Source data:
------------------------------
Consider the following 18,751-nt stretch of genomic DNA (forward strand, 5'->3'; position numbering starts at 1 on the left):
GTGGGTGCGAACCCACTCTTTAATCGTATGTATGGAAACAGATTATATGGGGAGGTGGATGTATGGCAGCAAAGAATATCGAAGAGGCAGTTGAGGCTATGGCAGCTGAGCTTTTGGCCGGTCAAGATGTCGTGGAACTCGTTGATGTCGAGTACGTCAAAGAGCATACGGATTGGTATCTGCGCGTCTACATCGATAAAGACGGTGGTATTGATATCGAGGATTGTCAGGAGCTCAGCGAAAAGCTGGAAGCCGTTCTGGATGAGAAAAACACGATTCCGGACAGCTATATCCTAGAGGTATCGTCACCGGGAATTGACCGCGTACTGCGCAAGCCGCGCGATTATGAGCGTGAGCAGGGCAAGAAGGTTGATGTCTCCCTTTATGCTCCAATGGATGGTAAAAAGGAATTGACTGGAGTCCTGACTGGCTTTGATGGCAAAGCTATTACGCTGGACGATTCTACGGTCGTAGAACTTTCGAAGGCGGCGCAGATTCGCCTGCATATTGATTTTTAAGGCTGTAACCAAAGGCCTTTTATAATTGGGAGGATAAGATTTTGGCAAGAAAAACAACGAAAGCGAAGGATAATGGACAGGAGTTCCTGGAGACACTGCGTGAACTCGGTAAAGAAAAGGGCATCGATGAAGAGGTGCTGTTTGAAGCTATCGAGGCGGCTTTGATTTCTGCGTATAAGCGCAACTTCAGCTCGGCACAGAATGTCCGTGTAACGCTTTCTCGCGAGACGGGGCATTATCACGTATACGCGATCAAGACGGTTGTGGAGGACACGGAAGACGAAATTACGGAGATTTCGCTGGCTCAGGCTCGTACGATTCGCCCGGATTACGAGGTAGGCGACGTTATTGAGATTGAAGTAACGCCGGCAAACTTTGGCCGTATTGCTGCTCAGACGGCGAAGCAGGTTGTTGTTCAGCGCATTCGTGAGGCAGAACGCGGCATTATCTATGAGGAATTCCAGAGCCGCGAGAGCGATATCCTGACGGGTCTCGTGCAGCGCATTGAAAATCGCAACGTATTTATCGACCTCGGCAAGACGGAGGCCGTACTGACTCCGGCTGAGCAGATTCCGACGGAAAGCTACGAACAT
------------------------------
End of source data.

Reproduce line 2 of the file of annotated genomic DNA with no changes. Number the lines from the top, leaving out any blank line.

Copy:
GTGGGTGCGAACCCACTCTTTAATCGTATGTATGGAAACAGATTATATGGGGAGGTGGATGTATGGCAGCAAAGAATATCGAAGAGGCAGTTGAGGCTATGGCAGCTGAGCTTTTGGCCGGTCAAGATGTCGTGGAACTCGTTGATGTCGAGTACGTCAAAGAGCATACGGATTGGTATCTGCGCGTCTACATCGATAAAGACGGTGGTATTGATATCGAGGATTGTCAGGAGCTCAGCGAAAAGCTGGAAGCCGTTCTGGATGAGAAAAACACGATTCCGGACAGCTATATCCTAGAGGTATCGTCACCGGGAATTGACCGCGTACTGCGCAAGCCGCGCGATTATGAGCGTGAGCAGGGCAAGAAGGTTGATGTCTCCCTTTATGCTCCAATGGATGGTAAAAAGGAATTGACTGGAGTCCTGACTGGCTTTGATGGCAAAGCTATTACGCTGGACGATTCTACGGTCGTAGAACTTTCGAAGGCGGCGCAGATTCGCCTGCATATTGATTTTTAAGGCTGTAACCAAAGGCCTTTTATAATTGGGAGGATAAGATTTTGGCAAGAAAAACAACGAAAGCGAAGGATAATGGACAGGAGTTCCTGGAGACACTGCGTGAACTCGGTAAAGAAAAGGGCATCGATGAAGAGGTGCTGTTTGAAGCTATCGAGGCGGCTTTGATTTCTGCGTATAAGCGCAACTTCAGCTCGGCACAGAATGTCCGTGTAACGCTTTCTCGCGAGACGGGGCATTATCACGTATACGCGATCAAGACGGTTGTGGAGGACACGGAAGACGAAATTACGGAGATTTCGCTGGCTCAGGCTCGTACGATTCGCCCGGATTACGAGGTAGGCGACGTTATTGAGATTGAAGTAACGCCGGCAAACTTTGGCCGTATTGCTGCTCAGACGGCGAAGCAGGTTGTTGTTCAGCGCATTCGTGAGGCAGAACGCGGCATTATCTATGAGGAATTCCAGAGCCGCGAGAGCGATATCCTGACGGGTCTCGTGCAGCGCATTGAAAATCGCAACGTATTTATCGACCTCGGCAAGACGGAGGCCGTACTGACTCCGGCTGAGCAGATTCCGACGGAAAGCTACGAACAT